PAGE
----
Recently I ran across this article in the Tennessean: “Should wives submit? Debate resurges in some Christian circles”
My initial response was to shake my head and think, “Are we really still dealing with this?” My follow up thought though recognized my hypocrisy in that I once held a similar perspective.
Being raised in the southern “Bible belt” of the United States and having attended a conservative Christian seminary, I once was conflicted about this issue. On one hand, it was clear all around me that women were capable, equal leaders fulfilling many responsible roles and that was a good thing. On the other, my narrower cultural milieu told me to uphold the “traditional” roles of men taking the lead, especially in the home and the church. There are many who have been steeped in some conservative Christian circles who still experience this dissonance: You don’t want to compromise what you’ve been taught what Scripture says on this subject but the reality all around you and what seems right tells you differently.
For me, I tried to strike a compromise between the two positions with what has more recently been called “soft complementarianism”. Basically, it’s an attempt to still uphold that men technically are supposed to lead in the church and home, but that in the rest of the world and even in how that plays out in everyday living there can be equal leadership. So women are encouraged to teach and lead in church in all kinds of capacities but have to stop short of being an elder. In the home, mutual leadership in decision making is the normal way to operate. However, if a husband and wife have tried every way possible to see eye to eye on a decision and just can’t; then, the default tie-breaker is the husband (I even tried to soften this with stating that the husband though, is supposed to put his wife’s needs first when making the tie-breaking decision).
In many ways I still sympathize somewhat with the “soft complementarians”. Realizing that a deeply held cultural religious conviction needs to change is a difficult transition. Often one wishes to navigate the needed social change slowly and with caution; attempting to continue to respect one’s tradition as well as to challenge and modify it. I see many soft complementarians attempting to cross that bridge slowly. This is definitely a better direction than the recent revival of a more hard-core “complementarianism” among many younger, very conservative evangelicals. (Recently a friend told me of a 20-something mom within this movement who had been asked if she could meet with some other moms for a play date. She responded that she probably could, but needed to call and ask her husband if that was permissible!)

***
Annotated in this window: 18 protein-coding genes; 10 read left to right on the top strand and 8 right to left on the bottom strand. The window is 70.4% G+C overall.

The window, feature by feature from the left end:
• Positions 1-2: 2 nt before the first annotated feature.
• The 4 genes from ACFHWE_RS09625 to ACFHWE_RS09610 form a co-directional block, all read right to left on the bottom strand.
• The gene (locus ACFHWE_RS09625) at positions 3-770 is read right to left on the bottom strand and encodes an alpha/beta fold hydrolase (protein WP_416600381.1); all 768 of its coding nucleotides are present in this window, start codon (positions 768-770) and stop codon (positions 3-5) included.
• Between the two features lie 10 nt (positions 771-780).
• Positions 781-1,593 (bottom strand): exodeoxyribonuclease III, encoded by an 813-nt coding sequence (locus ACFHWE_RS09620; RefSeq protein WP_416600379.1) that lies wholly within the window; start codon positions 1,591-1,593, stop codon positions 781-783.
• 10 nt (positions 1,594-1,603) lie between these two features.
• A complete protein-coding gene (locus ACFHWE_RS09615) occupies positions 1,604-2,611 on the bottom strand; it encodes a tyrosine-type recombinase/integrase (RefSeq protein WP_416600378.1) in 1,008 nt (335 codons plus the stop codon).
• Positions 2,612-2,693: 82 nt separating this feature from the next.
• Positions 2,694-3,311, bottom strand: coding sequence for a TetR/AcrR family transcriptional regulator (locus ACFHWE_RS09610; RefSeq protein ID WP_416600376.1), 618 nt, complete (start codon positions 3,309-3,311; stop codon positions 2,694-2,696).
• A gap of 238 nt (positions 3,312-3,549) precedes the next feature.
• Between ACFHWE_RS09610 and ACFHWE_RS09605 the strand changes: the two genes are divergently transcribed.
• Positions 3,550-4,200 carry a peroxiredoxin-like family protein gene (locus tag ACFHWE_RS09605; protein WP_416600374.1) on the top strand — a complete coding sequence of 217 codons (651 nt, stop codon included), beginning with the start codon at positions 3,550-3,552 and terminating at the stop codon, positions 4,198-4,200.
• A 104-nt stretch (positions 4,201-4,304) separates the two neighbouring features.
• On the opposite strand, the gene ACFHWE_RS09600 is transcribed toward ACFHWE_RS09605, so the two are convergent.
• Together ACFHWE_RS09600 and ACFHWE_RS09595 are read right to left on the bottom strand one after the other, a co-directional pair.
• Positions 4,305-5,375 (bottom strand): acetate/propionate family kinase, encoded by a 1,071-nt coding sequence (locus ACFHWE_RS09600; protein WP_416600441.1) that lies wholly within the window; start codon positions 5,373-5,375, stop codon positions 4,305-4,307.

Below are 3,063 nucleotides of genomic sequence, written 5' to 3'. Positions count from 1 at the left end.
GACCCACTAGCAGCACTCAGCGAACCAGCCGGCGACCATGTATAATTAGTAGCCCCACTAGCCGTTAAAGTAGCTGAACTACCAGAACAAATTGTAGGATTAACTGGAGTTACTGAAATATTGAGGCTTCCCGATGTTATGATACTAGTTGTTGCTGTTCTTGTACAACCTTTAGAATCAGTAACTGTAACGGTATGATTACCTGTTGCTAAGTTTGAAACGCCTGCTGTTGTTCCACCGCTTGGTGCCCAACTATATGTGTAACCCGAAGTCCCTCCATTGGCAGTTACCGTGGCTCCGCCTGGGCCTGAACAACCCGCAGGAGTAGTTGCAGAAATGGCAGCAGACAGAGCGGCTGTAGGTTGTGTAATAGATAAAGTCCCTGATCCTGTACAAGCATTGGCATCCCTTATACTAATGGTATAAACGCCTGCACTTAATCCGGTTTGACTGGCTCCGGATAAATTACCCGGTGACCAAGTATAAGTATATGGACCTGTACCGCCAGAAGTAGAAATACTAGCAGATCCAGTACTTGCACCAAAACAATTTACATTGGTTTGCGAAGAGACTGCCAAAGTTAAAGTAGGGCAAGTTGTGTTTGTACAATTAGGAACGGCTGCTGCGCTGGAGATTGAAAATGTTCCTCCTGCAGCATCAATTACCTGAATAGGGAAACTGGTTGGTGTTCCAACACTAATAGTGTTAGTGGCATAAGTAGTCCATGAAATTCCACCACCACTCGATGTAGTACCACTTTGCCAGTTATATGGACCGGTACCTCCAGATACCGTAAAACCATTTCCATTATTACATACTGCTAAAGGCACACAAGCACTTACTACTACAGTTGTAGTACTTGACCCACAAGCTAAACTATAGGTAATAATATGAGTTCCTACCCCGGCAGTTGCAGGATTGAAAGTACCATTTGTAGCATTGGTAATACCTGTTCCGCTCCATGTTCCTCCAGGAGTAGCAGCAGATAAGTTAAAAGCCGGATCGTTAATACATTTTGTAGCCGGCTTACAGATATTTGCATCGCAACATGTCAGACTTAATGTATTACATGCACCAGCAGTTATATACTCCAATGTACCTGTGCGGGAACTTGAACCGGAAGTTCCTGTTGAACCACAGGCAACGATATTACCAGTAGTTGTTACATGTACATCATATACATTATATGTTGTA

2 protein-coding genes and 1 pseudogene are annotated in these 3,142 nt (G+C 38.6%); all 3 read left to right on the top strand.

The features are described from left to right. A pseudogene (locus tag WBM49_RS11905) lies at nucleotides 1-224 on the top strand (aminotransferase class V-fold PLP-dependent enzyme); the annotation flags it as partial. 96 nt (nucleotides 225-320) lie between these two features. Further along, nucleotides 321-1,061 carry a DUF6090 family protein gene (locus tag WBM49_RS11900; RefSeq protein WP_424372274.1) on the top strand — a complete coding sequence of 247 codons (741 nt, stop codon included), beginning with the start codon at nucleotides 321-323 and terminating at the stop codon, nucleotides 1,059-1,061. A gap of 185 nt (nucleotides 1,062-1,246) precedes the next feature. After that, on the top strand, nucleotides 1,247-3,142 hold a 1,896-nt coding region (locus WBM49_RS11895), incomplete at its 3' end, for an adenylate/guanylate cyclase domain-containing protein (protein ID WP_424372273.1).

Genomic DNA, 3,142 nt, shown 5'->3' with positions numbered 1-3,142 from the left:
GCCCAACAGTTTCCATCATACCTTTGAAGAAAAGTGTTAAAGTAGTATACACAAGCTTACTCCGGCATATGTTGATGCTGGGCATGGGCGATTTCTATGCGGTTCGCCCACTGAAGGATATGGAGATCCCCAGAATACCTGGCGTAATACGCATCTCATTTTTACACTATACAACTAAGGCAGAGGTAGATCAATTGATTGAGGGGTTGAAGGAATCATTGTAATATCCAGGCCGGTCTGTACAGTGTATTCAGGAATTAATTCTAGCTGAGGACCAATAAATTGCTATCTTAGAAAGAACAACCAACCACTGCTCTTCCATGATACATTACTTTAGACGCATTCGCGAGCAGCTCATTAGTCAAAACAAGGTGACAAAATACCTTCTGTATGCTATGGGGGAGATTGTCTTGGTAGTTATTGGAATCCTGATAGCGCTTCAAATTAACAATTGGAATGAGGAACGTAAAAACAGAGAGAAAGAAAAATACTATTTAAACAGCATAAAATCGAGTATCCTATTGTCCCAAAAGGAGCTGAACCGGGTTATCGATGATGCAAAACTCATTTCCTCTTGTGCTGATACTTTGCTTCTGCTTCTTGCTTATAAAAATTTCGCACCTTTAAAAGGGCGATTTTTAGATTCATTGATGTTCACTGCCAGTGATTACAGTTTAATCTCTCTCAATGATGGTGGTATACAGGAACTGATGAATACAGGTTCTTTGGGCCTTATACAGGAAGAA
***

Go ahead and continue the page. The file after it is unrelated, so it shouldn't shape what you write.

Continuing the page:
But I began to struggle with my “soft” complementarianism. It seemed that no matter how I tried to slice it, spin it or soften it; at the end of the day, however much the gap was minimized, women were inferior to men. By making the husband the default tie-breaker within the home, even in the best of marriages, there is still the subtle message that the wisdom of a woman is less than that of a man. By making the position of leadership within spiritual community inacceptable solely because of one’s gender, a glass ceiling is imposed that speaks volumes to the souls of women and where they stand in social order and even perhaps, before God. Further, while most soft complementarians may virtually be egalitarians in their homes and marriages, the theological position they feel they have to continue to uphold is used in many churches and homes to disempower women and keep them “in their place”. Ideas do have consequences and in my journey, holding this theological position became a problem of injustice for me.
Years ago my vocation began taking me to various parts of the globe dealing with issues of injustice. Time and again I encountered cultural practices that subjugated and subverted women, most always justified through long standing traditional or religious values and mores. Whether through a process or an abrupt change, it was not until those values were challenged and replaced that breakthroughs for women were realized. I began challenging my own beliefs.
Did I really believe in a God and a gospel that would subjugate part of the humanity (however so slightly) to another part of humanity simply because of their gender (or race)? Of course not. The Jesus I saw in Scripture consistently disrupted the social norms of his day and empowered the women who followed him. I also came to believe that whatever interpretative Scriptural difficulties there may be on this subject, the early church, based on their experience of Jesus, began to set as their trajectory one overriding principle: “There is neither Jew nor Gentile, neither slave nor free, nor is there male and female, for you are all one in Christ Jesus (Galatians 3:28).” No limitations. No subjugation. Nothing less than living in full equality with one another. Complete freedom to be who God made you to be regardless of gender or ethnicity. That’s just. That’s good news. That’s a trajectory worth following.